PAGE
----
At a time when property funds are scrapping earnings guidance, Asian logistics giant ESR says there has been “minimal disruption” to its development pipeline and remains optimistic about its 2020 outlook.
The Hong Kong-listed logistics platform—ESR completed a US$1.8bn IPO in November—said that it does not expect “significant impact” from Covid-19 on the group’s operations in the near term.
ESR, which is backed by private equity firm Warburg Pincus, said healthy leasing activity, particularly from e-commerce tenants, along with scarcity of existing investment-grade warehousing stock has propelled the group’s 2019 revenue more than 40 per cent to US$357.4 million (A$619m).
Of the group’s 43 construction projects, only two have been disrupted with ESR’s remaining 14 million square metre development pipeline on schedule. E-commerce and third-party logistics account for 60 per cent of ESR’s tenant make-up.
“For operating projects, only two out of 157 operating projects are temporarily shut. The rest [are] unaffected and remain open.”
ESR said that its strong liquidity—the group has US$884.m of cash and a net debt to total assets ratio of 26.6 per cent—will allow it to “evaluate attractive investment opportunities during this period of dislocation”.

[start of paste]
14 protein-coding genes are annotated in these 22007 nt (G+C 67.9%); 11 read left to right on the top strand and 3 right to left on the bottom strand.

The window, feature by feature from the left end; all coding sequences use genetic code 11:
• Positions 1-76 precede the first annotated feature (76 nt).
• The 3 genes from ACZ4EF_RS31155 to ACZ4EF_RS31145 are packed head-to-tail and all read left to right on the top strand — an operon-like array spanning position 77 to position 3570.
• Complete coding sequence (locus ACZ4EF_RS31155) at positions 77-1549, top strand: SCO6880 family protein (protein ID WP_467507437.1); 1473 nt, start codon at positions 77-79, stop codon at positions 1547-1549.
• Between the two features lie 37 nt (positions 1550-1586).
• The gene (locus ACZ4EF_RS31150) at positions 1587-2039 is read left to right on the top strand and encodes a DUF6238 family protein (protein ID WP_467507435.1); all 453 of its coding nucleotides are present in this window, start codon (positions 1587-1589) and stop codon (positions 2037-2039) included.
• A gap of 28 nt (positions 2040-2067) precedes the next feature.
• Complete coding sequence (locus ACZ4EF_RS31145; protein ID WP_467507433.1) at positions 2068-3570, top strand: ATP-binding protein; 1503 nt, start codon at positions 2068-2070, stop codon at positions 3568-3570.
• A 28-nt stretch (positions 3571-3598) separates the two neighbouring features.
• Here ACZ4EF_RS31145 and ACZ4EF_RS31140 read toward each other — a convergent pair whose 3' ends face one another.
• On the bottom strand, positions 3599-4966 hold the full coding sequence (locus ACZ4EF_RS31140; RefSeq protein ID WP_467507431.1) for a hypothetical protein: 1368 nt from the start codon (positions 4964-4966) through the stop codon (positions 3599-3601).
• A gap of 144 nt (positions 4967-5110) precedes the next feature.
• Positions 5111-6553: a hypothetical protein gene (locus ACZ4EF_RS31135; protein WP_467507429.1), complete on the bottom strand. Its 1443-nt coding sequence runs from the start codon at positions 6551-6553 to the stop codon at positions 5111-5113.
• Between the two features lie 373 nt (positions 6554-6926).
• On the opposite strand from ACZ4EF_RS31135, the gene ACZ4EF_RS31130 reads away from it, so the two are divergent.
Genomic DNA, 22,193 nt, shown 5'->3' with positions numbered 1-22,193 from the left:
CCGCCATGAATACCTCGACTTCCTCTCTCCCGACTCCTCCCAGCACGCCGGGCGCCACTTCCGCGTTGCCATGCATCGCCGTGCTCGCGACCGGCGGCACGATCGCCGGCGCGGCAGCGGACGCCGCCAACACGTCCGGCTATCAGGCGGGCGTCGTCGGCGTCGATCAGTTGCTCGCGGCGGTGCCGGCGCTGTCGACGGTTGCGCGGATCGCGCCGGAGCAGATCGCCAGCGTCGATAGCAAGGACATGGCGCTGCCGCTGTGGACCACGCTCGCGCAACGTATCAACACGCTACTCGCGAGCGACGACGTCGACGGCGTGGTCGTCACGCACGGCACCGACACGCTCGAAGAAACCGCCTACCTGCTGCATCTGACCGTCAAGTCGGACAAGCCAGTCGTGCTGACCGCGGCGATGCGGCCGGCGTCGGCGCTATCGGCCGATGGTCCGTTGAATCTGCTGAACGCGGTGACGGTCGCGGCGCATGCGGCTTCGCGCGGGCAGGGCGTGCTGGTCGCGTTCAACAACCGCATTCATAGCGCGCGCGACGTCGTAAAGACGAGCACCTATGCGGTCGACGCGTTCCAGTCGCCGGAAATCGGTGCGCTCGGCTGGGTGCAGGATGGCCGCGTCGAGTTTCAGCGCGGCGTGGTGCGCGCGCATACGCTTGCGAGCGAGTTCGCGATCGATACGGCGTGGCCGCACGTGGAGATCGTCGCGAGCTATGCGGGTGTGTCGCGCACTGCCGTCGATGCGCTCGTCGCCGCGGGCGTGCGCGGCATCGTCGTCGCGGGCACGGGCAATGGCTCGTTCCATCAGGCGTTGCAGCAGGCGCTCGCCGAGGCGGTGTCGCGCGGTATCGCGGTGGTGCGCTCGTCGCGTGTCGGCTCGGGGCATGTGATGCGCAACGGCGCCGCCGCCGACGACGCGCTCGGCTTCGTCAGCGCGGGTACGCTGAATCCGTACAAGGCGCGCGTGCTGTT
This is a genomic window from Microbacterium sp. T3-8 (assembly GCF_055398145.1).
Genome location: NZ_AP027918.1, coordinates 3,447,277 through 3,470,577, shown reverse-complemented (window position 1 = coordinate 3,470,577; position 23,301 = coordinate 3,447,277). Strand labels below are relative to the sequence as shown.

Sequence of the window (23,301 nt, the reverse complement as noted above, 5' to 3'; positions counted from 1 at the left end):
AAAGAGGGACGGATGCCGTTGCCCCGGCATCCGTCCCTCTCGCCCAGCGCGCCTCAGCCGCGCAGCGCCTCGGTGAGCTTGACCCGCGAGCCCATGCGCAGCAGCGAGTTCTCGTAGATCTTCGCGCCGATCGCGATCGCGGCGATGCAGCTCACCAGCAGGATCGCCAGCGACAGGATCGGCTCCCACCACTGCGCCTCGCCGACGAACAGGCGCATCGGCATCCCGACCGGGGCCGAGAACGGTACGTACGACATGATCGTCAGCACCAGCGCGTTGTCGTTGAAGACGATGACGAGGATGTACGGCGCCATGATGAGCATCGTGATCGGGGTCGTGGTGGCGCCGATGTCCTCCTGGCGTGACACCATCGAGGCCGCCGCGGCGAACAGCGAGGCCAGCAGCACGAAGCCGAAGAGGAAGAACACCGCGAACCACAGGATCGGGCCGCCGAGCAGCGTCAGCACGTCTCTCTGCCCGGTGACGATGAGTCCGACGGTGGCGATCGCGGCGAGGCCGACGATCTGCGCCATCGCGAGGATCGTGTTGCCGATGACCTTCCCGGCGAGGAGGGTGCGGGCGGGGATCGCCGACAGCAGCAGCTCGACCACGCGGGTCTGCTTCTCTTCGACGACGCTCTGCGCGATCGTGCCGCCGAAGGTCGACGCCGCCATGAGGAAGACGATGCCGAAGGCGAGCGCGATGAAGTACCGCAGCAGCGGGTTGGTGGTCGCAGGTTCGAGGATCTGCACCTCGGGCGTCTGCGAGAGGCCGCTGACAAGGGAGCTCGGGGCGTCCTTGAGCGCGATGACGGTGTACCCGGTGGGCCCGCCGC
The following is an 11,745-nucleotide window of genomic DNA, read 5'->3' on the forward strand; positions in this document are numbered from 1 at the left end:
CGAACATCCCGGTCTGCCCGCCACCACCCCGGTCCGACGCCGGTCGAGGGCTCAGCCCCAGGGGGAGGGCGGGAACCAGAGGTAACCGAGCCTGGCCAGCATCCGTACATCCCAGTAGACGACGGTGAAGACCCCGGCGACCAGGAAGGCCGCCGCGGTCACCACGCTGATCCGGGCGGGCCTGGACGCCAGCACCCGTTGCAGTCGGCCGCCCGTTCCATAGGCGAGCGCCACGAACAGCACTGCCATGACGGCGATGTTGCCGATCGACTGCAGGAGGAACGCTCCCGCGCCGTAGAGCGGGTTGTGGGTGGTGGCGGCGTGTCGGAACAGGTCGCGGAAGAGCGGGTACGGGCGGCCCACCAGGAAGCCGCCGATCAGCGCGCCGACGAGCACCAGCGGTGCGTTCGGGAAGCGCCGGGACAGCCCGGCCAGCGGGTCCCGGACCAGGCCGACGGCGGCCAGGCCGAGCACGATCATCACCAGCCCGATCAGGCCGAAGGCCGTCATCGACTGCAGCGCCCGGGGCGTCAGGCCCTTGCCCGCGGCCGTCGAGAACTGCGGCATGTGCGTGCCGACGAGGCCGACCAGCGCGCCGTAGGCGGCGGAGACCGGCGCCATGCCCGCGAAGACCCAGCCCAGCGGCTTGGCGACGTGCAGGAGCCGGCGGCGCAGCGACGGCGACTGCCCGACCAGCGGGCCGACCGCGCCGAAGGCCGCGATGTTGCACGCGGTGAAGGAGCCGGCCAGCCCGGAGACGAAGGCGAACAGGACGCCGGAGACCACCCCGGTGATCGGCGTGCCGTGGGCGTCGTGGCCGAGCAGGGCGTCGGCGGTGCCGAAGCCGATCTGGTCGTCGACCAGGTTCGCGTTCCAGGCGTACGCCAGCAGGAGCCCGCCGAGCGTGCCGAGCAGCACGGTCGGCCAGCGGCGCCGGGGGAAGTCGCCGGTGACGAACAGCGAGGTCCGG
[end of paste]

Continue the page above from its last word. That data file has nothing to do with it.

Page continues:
ESR has rapidly expanded its Australian industrial portfolio after entering the local market in 2017. The group picked up a 21-hectare Horsley Park site for $142.5 million last year, flagging development plans for a 110,000sq m logistics park.
Elsewhere, ESR listed the state law building in Brisbane’s legal district with a $275 million-odd price tag in February. The group inherited a half stake in the tower as part of its Propertylink takeover.
ESR co-CEOs Jeffrey Shen and Stuart Gibson said that the group’s APAC-focused strategy positions it well to “ride numerous favourable trends over the long term”.
“We will prudently monitor current global events [and] continue to explore growth opportunities in different geographies.”
“Due to the impact of Covid-19, the group expects long-term structural changes in consumers consumption patterns [as] well as fundamental changes to how the supply chain will function going forward.”